As students at Mills College, we look to our school to nurture us, to protect our safety and well-being and to foster the community in which many of us find a family and a home away from home. We expect our fellow friends and community members, like ourselves, to be embraced by a caring network of staff and administrators, and supported through personal struggles when they are most vulnerable and in need of help.
We say all of this because a member of our community -Charlotte Riggert, a Mills senior who has resided in campus housing throughout her schooling – has recently been endangered by an abusive relationship.
Our Mills sister, who is struggling to extricate herself from a painful situation, should have the full benefit of living with the people that have given her love and support for the past four years. Instead, an exemplary Mills student was evicted from her home in Larsen House, and her housing contract revoked when Mills decided her relationship was a threat to fellow students living with Riggert.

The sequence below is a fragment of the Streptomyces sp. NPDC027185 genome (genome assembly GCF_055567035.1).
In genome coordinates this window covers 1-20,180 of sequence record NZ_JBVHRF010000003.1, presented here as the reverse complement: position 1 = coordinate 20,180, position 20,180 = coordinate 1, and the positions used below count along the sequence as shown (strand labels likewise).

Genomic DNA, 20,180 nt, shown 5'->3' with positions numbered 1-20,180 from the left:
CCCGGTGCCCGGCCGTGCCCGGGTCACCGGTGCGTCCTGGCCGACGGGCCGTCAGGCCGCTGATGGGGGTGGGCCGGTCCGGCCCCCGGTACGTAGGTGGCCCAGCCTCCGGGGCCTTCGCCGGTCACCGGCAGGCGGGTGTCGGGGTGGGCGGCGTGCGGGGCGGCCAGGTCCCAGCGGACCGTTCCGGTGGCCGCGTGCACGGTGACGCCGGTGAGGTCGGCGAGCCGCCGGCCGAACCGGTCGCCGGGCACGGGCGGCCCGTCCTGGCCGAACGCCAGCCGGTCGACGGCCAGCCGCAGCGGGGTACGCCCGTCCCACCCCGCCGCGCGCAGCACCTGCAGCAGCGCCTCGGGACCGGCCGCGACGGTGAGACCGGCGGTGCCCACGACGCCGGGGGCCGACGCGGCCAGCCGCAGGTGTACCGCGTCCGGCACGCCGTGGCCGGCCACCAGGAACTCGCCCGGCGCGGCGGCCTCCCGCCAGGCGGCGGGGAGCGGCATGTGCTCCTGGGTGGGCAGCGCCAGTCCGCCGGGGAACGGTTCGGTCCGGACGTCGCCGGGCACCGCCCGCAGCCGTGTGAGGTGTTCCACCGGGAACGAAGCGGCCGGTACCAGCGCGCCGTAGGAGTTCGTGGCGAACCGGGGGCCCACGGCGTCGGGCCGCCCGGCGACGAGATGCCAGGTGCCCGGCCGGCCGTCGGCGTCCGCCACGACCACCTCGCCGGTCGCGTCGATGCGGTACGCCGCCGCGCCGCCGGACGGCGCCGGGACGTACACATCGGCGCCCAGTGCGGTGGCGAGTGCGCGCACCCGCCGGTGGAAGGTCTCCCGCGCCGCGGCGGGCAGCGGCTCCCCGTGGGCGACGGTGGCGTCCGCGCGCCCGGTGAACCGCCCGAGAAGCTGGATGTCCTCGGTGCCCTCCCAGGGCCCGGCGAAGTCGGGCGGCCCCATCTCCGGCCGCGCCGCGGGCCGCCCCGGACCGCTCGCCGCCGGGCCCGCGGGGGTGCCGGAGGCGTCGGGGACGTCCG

It is unacceptable that she should be subjected to an unnecessarily hurtful and obfuscating administrative process that has exacerbated emotional distress not only for herself, but for those who care about her. In addition to tackling her academic classwork, working as a copy chief for The Campanil and completing her senior thesis, she faces homelessness and the uncertainty of a mentally ill and abusive ex-partner possibly looking for her on or off the Mills campus. This is unreasonably compromising her safety and security in a time when she needs it the most.
The solution to this situation is not to punish Riggert by expelling her from her campus residence.
Instead, Mills should put the resources and commitment into maintaining an adequate number of campus safety officers trained to respond seriously to dangerous situations. They must consistently enforce bans they create and involve higher law enforcement authorities without delay or deception when they are needed by students.
All students deserve to be protected on this campus by competent security and increased surveillance, not diverted from the problem by band-aid measures that alienate and divide such victims of endangerment.
In the meantime, we must unite together behind our fellow Mills woman as a community full of safety and trust, so that she can begin the road to healing in a supportive environment.